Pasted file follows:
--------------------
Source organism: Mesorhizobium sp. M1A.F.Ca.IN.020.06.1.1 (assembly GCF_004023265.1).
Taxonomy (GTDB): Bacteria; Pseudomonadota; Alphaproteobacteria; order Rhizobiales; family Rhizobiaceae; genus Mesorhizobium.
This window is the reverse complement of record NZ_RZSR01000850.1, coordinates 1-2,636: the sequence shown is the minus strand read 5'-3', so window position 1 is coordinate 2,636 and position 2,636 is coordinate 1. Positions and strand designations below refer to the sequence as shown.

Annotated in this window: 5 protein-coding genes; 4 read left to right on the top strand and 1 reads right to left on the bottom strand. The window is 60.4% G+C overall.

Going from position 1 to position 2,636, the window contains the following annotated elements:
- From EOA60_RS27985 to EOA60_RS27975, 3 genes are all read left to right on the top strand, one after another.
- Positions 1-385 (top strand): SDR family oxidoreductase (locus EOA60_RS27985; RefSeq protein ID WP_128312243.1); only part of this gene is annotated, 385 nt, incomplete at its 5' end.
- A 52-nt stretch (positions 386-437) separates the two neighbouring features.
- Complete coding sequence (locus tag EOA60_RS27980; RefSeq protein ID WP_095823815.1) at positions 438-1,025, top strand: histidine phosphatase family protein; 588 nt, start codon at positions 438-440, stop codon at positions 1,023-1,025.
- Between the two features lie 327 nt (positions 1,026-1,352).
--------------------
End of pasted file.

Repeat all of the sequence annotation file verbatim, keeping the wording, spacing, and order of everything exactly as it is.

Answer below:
Source organism: Mesorhizobium sp. M1A.F.Ca.IN.020.06.1.1 (assembly GCF_004023265.1).
Taxonomy (GTDB): Bacteria; Pseudomonadota; Alphaproteobacteria; order Rhizobiales; family Rhizobiaceae; genus Mesorhizobium.
This window is the reverse complement of record NZ_RZSR01000850.1, coordinates 1-2,636: the sequence shown is the minus strand read 5'-3', so window position 1 is coordinate 2,636 and position 2,636 is coordinate 1. Positions and strand designations below refer to the sequence as shown.

Annotated in this window: 5 protein-coding genes; 4 read left to right on the top strand and 1 reads right to left on the bottom strand. The window is 60.4% G+C overall.

Going from position 1 to position 2,636, the window contains the following annotated elements:
- From EOA60_RS27985 to EOA60_RS27975, 3 genes are all read left to right on the top strand, one after another.
- Positions 1-385 (top strand): SDR family oxidoreductase (locus EOA60_RS27985; RefSeq protein ID WP_128312243.1); only part of this gene is annotated, 385 nt, incomplete at its 5' end.
- A 52-nt stretch (positions 386-437) separates the two neighbouring features.
- Complete coding sequence (locus tag EOA60_RS27980; RefSeq protein ID WP_095823815.1) at positions 438-1,025, top strand: histidine phosphatase family protein; 588 nt, start codon at positions 438-440, stop codon at positions 1,023-1,025.
- Between the two features lie 327 nt (positions 1,026-1,352).